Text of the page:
Enter any NTP Server you would like to perform a NTP Test on. (i.e. pool.ntp.org)
The Network Time Protocol (NTP) is a protocol for synchronizing the clocks of computer systems over packet-switched, variable-latency data networks. NTP uses UDP port 123 as its transport layer. It is designed particularly to resist the effects of variable latency by using a jitter buffer.
NTP is one of the oldest Internet protocols still in use (since before 1985). NTP was originally designed by Dave Mills of the University of Delaware, who still maintains it, along with a team of volunteers.
NTP uses a hierarchical system of "clock strata". The stratum levels define the distance from the reference clock and exist to prevent cycles in the hierarchy. (Note that this is different from the notion of clock strata used in telecommunications systems.)
Stratum 0: - These are devices such as atomic (caesium, rubidium) clocks, GPS clocks or other radio clocks. Stratum-0 devices are not attached to the network; instead they are locally connected to computers (e.g. via an RS-232 connection using a Pulse per second signal).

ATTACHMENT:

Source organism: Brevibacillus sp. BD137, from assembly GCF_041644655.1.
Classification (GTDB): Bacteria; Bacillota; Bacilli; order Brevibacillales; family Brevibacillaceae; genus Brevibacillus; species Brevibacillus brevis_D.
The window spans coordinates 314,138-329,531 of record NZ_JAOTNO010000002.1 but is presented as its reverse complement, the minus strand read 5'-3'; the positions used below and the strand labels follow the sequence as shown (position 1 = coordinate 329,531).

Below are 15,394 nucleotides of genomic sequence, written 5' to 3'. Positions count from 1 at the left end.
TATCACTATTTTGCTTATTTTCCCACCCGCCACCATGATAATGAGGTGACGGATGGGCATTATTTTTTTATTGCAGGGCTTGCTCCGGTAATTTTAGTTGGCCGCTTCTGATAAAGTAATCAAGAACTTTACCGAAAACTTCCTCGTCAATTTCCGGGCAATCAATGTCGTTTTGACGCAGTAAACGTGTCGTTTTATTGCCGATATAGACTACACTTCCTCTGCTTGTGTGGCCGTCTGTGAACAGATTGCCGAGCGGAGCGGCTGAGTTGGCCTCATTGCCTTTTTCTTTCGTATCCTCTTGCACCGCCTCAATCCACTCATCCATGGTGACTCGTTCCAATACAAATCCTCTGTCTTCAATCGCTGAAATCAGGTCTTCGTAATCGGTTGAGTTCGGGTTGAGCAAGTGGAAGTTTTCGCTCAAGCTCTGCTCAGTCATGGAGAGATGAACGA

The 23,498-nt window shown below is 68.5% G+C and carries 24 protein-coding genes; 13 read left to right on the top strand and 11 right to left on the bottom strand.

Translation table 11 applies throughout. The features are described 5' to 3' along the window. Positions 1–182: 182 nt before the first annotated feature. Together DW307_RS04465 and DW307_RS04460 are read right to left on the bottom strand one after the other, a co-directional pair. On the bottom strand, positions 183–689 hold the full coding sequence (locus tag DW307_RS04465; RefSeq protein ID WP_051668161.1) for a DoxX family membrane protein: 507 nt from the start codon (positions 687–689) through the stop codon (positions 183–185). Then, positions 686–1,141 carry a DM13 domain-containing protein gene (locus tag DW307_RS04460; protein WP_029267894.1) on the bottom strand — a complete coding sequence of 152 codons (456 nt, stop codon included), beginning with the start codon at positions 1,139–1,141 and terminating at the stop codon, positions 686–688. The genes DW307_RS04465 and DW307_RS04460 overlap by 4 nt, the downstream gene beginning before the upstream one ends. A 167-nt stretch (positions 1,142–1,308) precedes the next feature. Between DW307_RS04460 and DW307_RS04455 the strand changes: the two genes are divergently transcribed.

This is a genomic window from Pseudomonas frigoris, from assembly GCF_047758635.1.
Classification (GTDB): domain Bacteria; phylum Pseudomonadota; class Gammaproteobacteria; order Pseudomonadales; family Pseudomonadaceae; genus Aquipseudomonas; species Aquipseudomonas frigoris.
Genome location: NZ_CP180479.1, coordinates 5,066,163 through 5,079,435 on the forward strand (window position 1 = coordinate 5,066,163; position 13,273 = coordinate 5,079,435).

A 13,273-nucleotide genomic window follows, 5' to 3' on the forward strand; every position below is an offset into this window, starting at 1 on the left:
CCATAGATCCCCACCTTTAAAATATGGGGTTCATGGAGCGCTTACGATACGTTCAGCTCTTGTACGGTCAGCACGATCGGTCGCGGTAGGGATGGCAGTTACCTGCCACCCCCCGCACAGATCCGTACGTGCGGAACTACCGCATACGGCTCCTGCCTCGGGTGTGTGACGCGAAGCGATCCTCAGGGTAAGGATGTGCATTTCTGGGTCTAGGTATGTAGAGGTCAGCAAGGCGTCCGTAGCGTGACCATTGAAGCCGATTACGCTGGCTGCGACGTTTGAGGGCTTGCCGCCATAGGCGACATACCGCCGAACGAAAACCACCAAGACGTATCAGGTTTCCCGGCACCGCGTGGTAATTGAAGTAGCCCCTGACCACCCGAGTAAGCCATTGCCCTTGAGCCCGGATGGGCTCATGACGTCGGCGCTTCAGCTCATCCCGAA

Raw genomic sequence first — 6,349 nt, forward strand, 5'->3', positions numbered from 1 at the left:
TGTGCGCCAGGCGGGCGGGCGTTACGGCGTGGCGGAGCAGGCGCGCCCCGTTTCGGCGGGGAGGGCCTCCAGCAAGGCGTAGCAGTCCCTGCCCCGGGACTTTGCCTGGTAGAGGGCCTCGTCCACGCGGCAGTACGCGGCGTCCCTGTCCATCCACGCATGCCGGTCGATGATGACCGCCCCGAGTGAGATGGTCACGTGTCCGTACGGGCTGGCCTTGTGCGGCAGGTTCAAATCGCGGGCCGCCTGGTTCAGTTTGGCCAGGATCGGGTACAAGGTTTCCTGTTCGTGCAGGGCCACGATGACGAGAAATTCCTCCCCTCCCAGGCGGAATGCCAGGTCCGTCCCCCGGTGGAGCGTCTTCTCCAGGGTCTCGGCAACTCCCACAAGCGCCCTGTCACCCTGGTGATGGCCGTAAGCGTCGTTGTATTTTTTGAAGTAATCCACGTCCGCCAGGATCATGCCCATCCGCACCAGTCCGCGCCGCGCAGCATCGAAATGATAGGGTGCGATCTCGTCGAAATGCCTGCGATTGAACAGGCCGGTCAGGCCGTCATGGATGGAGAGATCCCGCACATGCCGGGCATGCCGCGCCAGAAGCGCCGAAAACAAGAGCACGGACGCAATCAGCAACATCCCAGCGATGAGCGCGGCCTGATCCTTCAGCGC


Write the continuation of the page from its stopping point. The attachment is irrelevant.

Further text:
Stratum 1: - These are computers attached to Stratum 0 devices. Normally they act as servers for timing requests from Stratum 2 servers via NTP. These computers are also referred to as time servers. Many Stratum 1 servers (for NTP v3 and earlier versions) may not actually be operating with Stratum 1 precision. As the NTP protocol is developed, it will become less and less possible for misleading Stratum 1 servers to run — instead the protocol would automatically bump the server Stratum level down accordingly.
Stratum 2: - These are computers that send NTP requests to Stratum 1 servers. Normally a Stratum 2 computer will reference a number of Stratum 1 servers and use the NTP algorithm to gather the best data sample, dropping any Stratum 1 servers that seem obviously wrong. Stratum 2 computers will peer with other Stratum 2 computers to provide more stable and robust time for all devices in the peer group. Stratum 2 computers normally act as servers for Stratum 3 NTP requests.
Stratum 3 - These computers employ exactly the same NTP functions of peering and data sampling as Stratum 2, and can themselves act as servers for lower strata, potentially up to 16 levels. NTP (depending on what version of NTP protocol in use) supports up to 256 strata.
The w3dt.net NTP Query tool can be used to query any public NTP Server (as long as it permits w3dt to query it) to help test / check server variables and maintain a NTP server.
The w3dt NTP Test tool is based off native code by ntp.org - 2008.